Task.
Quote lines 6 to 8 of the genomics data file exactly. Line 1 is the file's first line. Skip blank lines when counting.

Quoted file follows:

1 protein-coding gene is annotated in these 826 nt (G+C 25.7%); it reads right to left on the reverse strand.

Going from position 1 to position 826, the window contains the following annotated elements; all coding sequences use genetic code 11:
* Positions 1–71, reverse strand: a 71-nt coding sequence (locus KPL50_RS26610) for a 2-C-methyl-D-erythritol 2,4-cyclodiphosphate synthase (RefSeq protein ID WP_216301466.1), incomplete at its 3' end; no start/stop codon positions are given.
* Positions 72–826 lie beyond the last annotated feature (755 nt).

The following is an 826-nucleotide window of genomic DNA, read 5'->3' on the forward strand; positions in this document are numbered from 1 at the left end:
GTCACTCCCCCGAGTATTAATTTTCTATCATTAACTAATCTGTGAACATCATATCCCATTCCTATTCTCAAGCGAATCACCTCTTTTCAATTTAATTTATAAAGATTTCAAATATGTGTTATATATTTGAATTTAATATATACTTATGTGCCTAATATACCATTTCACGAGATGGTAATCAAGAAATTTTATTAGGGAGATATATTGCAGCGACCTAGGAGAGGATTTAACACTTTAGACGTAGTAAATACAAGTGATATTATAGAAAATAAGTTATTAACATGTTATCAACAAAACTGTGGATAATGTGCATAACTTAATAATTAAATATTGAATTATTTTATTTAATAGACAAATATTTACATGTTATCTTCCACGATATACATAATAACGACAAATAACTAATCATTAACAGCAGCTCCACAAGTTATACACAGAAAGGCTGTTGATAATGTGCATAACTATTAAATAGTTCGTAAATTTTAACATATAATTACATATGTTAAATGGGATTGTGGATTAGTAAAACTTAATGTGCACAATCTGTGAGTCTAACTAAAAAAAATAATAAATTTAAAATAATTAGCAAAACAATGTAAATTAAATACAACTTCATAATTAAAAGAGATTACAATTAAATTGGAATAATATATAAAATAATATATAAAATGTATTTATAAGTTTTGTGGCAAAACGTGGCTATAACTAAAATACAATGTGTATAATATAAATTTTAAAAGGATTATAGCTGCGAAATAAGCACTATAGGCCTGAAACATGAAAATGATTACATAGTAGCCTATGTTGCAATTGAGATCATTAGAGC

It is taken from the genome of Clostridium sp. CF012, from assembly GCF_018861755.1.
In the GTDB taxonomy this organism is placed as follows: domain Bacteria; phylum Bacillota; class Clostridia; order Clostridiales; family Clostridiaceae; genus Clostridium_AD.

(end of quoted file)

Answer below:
GTCACTCCCCCGAGTATTAATTTTCTATCATTAACTAATCTGTGAACATCATATCCCATTCCTATTCTCAAGCGAATCACCTCTTTTCAATTTAATTTATAAAGATTTCAAATATGTGTTATATATTTGAATTTAATATATACTTATGTGCCTAATATACCATTTCACGAGATGGTAATCAAGAAATTTTATTAGGGAGATATATTGCAGCGACCTAGGAGAGGATTTAACACTTTAGACGTAGTAAATACAAGTGATATTATAGAAAATAAGTTATTAACATGTTATCAACAAAACTGTGGATAATGTGCATAACTTAATAATTAAATATTGAATTATTTTATTTAATAGACAAATATTTACATGTTATCTTCCACGATATACATAATAACGACAAATAACTAATCATTAACAGCAGCTCCACAAGTTATACACAGAAAGGCTGTTGATAATGTGCATAACTATTAAATAGTTCGTAAATTTTAACATATAATTACATATGTTAAATGGGATTGTGGATTAGTAAAACTTAATGTGCACAATCTGTGAGTCTAACTAAAAAAAATAATAAATTTAAAATAATTAGCAAAACAATGTAAATTAAATACAACTTCATAATTAAAAGAGATTACAATTAAATTGGAATAATATATAAAATAATATATAAAATGTATTTATAAGTTTTGTGGCAAAACGTGGCTATAACTAAAATACAATGTGTATAATATAAATTTTAAAAGGATTATAGCTGCGAAATAAGCACTATAGGCCTGAAACATGAAAATGATTACATAGTAGCCTATGTTGCAATTGAGATCATTAGAGC

It is taken from the genome of Clostridium sp. CF012, from assembly GCF_018861755.1.
In the GTDB taxonomy this organism is placed as follows: domain Bacteria; phylum Bacillota; class Clostridia; order Clostridiales; family Clostridiaceae; genus Clostridium_AD.